46 Pages Posted: 20 Feb 2014
Date Written: 2013
The Supreme Court held in Clapper v. Amnesty International that a group of non-profit organizations, journalists, and attorneys representing international clients did not have standing to challenge "programatic surveillance" of "one-end domestic" communications under Section 702 the Foreign Intelligence Surveillance Act. This article reviews the Court's opinion in light of subsequent disclosures about the scope of NSA surveillance and then considers recent proposals to increase transparency and oversight of the United States Intelligence Community. Finally, the article outlines three reform elements necessary to bring FISA surveillance in line with constitutional and legal principles.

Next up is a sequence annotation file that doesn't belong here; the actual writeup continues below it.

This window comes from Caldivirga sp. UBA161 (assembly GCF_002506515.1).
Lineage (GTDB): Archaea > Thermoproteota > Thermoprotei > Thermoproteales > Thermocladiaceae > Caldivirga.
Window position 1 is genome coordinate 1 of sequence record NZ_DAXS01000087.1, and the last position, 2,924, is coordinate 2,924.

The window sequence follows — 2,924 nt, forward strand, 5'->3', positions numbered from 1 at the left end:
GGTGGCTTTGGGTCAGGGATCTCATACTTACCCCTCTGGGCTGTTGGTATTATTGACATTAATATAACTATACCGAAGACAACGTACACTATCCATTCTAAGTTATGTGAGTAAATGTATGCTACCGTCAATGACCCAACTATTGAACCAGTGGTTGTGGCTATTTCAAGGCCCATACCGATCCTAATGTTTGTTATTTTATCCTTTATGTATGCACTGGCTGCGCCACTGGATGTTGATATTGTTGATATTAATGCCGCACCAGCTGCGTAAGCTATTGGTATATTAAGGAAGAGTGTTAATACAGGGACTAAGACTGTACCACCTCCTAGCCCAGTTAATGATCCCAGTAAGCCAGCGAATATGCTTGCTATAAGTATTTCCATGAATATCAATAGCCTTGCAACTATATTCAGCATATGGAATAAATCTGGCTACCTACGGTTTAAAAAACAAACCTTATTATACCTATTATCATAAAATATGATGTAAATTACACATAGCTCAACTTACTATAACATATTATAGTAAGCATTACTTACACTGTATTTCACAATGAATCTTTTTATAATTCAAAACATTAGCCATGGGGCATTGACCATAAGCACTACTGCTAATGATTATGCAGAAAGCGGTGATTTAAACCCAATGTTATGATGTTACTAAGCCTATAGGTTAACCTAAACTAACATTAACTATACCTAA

Keywords: privacy, surveillance, standing, oversight, transparency, NSA
Suggested Citation: Suggested Citation
Butler, Alan, Standing Up to Clapper: How to Increase Transparency and Oversight of FISA Surveillance (2013). New England Law Review, Vol. 48, 2013. Available at SSRN: https://ssrn.com/abstract=2397949 or http://dx.doi.org/10.2139/ssrn.2397949